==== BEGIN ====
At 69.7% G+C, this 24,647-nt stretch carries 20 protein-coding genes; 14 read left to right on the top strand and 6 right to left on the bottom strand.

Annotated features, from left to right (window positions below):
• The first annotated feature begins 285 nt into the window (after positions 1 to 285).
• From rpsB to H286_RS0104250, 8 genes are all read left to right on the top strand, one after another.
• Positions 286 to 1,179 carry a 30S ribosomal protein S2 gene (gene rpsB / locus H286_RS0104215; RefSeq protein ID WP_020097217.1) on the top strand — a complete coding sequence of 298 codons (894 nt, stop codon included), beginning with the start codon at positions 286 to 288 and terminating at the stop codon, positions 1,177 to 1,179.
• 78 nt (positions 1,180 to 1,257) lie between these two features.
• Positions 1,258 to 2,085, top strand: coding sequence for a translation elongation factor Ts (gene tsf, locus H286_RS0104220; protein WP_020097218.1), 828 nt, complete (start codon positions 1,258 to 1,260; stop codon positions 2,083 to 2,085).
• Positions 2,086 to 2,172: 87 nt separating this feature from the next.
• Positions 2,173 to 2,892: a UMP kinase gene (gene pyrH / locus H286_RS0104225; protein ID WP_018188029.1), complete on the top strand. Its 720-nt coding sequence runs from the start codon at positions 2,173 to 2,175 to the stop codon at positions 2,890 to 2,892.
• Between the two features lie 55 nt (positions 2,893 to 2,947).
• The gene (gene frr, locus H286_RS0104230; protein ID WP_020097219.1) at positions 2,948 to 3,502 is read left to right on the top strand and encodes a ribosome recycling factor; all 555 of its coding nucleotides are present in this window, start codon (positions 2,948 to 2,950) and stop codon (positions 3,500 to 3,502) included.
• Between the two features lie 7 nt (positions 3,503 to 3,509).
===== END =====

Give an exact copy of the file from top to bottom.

At 69.7% G+C, this 24,647-nt stretch carries 20 protein-coding genes; 14 read left to right on the top strand and 6 right to left on the bottom strand.

Annotated features, from left to right (window positions below):
• The first annotated feature begins 285 nt into the window (after positions 1 to 285).
• From rpsB to H286_RS0104250, 8 genes are all read left to right on the top strand, one after another.
• Positions 286 to 1,179 carry a 30S ribosomal protein S2 gene (gene rpsB / locus H286_RS0104215; RefSeq protein ID WP_020097217.1) on the top strand — a complete coding sequence of 298 codons (894 nt, stop codon included), beginning with the start codon at positions 286 to 288 and terminating at the stop codon, positions 1,177 to 1,179.
• 78 nt (positions 1,180 to 1,257) lie between these two features.
• Positions 1,258 to 2,085, top strand: coding sequence for a translation elongation factor Ts (gene tsf, locus H286_RS0104220; protein WP_020097218.1), 828 nt, complete (start codon positions 1,258 to 1,260; stop codon positions 2,083 to 2,085).
• Positions 2,086 to 2,172: 87 nt separating this feature from the next.
• Positions 2,173 to 2,892: a UMP kinase gene (gene pyrH / locus H286_RS0104225; protein ID WP_018188029.1), complete on the top strand. Its 720-nt coding sequence runs from the start codon at positions 2,173 to 2,175 to the stop codon at positions 2,890 to 2,892.
• Between the two features lie 55 nt (positions 2,893 to 2,947).
• The gene (gene frr, locus H286_RS0104230; protein ID WP_020097219.1) at positions 2,948 to 3,502 is read left to right on the top strand and encodes a ribosome recycling factor; all 555 of its coding nucleotides are present in this window, start codon (positions 2,948 to 2,950) and stop codon (positions 3,500 to 3,502) included.
• Between the two features lie 7 nt (positions 3,503 to 3,509).